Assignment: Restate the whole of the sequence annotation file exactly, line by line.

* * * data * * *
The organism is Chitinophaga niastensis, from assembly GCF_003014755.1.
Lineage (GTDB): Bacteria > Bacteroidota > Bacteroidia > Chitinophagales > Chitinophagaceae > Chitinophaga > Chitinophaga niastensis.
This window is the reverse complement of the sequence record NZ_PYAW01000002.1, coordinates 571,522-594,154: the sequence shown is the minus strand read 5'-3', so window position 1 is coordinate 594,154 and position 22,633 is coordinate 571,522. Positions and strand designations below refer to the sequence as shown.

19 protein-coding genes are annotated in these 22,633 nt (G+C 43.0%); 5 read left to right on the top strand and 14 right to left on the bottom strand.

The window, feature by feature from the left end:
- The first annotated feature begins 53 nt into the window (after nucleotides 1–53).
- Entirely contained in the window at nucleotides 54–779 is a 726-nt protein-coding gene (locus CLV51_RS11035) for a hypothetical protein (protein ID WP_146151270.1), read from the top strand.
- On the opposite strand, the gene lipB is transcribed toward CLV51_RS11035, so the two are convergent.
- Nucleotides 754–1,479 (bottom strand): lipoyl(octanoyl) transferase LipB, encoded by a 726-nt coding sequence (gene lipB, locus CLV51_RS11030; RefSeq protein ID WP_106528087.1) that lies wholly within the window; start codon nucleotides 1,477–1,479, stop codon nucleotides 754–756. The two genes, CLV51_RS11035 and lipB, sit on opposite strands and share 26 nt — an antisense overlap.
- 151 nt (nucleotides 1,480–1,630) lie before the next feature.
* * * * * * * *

The organism is Chitinophaga niastensis, from assembly GCF_003014755.1.
Lineage (GTDB): Bacteria > Bacteroidota > Bacteroidia > Chitinophagales > Chitinophagaceae > Chitinophaga > Chitinophaga niastensis.
This window is the reverse complement of the sequence record NZ_PYAW01000002.1, coordinates 571,522-594,154: the sequence shown is the minus strand read 5'-3', so window position 1 is coordinate 594,154 and position 22,633 is coordinate 571,522. Positions and strand designations below refer to the sequence as shown.

19 protein-coding genes are annotated in these 22,633 nt (G+C 43.0%); 5 read left to right on the top strand and 14 right to left on the bottom strand.

The window, feature by feature from the left end:
- The first annotated feature begins 53 nt into the window (after nucleotides 1–53).
- Entirely contained in the window at nucleotides 54–779 is a 726-nt protein-coding gene (locus CLV51_RS11035) for a hypothetical protein (protein ID WP_146151270.1), read from the top strand.
- On the opposite strand, the gene lipB is transcribed toward CLV51_RS11035, so the two are convergent.
- Nucleotides 754–1,479 (bottom strand): lipoyl(octanoyl) transferase LipB, encoded by a 726-nt coding sequence (gene lipB, locus CLV51_RS11030; RefSeq protein ID WP_106528087.1) that lies wholly within the window; start codon nucleotides 1,477–1,479, stop codon nucleotides 754–756. The two genes, CLV51_RS11035 and lipB, sit on opposite strands and share 26 nt — an antisense overlap.
- 151 nt (nucleotides 1,480–1,630) lie before the next feature.